RODRIGUEZ: Bob Schieffer, as always, thanks a lot.

SCHIEFFER: You bet.

RODRIGUEZ: Now here's Harry.

HARRY SMITH: Alright, thanks, Maggie. Barack Obama's 30-minute infomercial dominated prime time last night, airing on a total of seven networks and cable channels. Joining us is Howard Kurtz, host of CNN's Reliable Sources and media critic for the Washington Post. Good morning.

HOWARD KURTZ: Good morning, Harry.

SMITH: Did you think it was good TV?

HOWARD KURTZ: Well, parts of it were good TV. The -- it was almost like a highly produced 60 Minutes special, when they dealt with the struggling families, who happen to live in the key swing states, if 60 Minutes only dealt with swing state voters. I thought those little profiles with Obama in the role of narrator were very effective. There were other parts that I felt were less effective.

SMITH: What did you not like?

KURTZ: Well, for example, Maggie mentioned the faux Oval Office at the beginning, a lot of people, I think are going to find that a tad presumptuous-

SMITH: The Oval Office is not brown. It doesn't -- I don't think the Oval Office is brown, but go ahead.

KURTZ: Look at that tree in the window, it looks just like the South Lawn, he's got the flag.

SMITH: [Laughter]

KURTZ: But also, and then the politicians coming on at various moments that say -- talk about what a great guy Obama is. Well, you know, that seems like a standard canned political commercial. Where I thought the biggest mis-step was, was at the end. The whole point of this infomercial, Harry, was to bring Barack Obama out of the clouds to show that he is somebody who can relate to average people, working people, the railroad worker, the widow working two jobs, and then suddenly-

SMITH: And then it goes to the giant rally, right-

KURTZ: -they cut to the big stadium and the big rally and you're back to the Obama who gave the speech in Berlin.

SMITH: You know, it's interesting, as I'm looking at it, is there an infomercial? Is it a movie? What is it exactly? And I think the things people at home are saying 'can I see myself in this movie and can I see myself being comfortable with this guy in the White House?'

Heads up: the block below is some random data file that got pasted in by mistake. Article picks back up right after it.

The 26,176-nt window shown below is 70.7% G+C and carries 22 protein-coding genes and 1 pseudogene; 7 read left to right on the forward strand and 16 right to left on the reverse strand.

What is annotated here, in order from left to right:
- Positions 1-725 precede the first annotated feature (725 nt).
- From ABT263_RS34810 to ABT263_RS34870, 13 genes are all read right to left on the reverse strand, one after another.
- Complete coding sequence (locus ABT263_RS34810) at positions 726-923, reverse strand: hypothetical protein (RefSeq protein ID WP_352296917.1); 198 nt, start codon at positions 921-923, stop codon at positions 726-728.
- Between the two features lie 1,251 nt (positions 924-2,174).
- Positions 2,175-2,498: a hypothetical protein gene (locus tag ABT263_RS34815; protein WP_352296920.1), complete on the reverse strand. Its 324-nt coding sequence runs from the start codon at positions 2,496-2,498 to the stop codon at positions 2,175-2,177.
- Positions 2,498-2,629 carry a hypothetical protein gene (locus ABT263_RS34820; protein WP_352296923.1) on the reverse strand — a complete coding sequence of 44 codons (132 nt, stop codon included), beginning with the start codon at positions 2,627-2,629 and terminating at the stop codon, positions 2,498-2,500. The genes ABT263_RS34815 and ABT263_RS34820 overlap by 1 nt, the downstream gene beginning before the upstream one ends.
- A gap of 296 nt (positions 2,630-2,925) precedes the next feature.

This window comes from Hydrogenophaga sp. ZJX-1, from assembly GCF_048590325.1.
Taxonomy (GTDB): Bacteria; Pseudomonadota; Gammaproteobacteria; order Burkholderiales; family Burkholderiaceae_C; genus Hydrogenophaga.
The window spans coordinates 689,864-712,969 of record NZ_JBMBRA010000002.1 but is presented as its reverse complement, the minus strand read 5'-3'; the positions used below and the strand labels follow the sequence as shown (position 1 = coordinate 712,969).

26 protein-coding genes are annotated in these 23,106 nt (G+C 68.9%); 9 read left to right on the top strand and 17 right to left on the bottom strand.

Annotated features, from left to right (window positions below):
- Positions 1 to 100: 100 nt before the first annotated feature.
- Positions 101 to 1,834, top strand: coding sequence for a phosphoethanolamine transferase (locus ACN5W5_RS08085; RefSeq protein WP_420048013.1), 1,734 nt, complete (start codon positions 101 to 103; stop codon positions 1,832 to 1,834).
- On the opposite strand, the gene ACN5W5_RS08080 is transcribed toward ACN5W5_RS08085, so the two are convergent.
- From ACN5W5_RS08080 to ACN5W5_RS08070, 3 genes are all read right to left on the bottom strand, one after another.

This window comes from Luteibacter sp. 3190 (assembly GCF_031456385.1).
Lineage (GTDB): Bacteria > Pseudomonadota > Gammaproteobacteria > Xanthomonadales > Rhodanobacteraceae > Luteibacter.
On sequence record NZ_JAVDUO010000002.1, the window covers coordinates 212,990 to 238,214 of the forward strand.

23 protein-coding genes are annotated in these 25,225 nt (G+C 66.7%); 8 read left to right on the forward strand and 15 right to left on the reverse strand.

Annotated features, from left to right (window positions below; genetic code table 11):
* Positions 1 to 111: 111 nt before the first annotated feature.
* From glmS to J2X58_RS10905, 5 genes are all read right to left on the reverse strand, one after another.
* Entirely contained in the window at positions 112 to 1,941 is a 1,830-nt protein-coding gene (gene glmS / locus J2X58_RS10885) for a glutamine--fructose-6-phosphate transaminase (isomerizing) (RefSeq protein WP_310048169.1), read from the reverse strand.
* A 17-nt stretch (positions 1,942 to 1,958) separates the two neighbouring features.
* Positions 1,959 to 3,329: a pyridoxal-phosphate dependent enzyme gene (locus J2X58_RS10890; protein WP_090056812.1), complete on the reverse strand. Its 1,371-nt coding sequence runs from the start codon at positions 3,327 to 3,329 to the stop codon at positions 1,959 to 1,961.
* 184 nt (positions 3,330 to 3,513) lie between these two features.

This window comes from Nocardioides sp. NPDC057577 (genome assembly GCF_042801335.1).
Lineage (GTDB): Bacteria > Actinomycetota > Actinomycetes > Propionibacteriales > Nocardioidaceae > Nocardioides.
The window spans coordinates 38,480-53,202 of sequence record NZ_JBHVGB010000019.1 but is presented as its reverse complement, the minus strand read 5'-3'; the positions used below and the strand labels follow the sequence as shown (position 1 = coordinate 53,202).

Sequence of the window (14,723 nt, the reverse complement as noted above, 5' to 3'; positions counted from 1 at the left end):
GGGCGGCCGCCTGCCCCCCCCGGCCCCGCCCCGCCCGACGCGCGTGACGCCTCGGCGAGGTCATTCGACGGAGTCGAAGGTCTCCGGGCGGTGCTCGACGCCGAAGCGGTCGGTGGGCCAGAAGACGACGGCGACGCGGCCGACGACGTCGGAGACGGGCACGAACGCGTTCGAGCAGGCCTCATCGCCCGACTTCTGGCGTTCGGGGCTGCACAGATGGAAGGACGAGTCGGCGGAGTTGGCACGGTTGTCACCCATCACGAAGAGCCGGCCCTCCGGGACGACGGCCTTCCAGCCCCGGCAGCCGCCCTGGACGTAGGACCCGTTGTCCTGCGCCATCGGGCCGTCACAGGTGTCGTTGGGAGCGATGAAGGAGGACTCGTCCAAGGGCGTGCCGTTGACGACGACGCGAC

KURTZ: And that is, of course, what it is all about and why Obama was willing to use some of his money, although with the money he's earned -- he's raised, you know, about five million, is perhaps a rounding error. To make people -- to close the sale, to make people comfortable with him, after all, here's McCain every day hitting Obama, and in his own ads, as untested, unready, a near socialist, 'pals around with terrorists.' Then you get a half an hour of Obama seeming like a pretty sweet, reasonable guy. He talked about his parents he tried to intertwine his own life story, which is a pretty remarkable life story, with the struggles and the aspirations of ordinary people, that was the point of that ad.

SMITH: Yeah, but McCain called it 'a gauzy feel-good commercial, paid for with broken promises.' That's a pretty good line.

KURTZ: It is a good line, I'm sure his speech writers worked a long time on that and McCain has a point in that Obama did flip-flop on the promise to accept public financing. Had he done that he couldn't have afforded to buy all of this time on the networks. But more importantly, I think that, you know, he had to hold people's attention. This wasn't a 60-second ad. It wasn't a "Morning America" ad buy Reagan, it was a show, and as a show it had to draw people in. I think it did a pretty good job of that, but as I said, at times it was a bit over the top.

SMITH: It'll be interesting to see what the numbers are later on today. Alright, Howard Kurtz, thanks so much.

KURTZ: Thank you, Harry.

Kyle Drennen
Kyle Drennen
Kyle Drennen is a News Analyst for MRC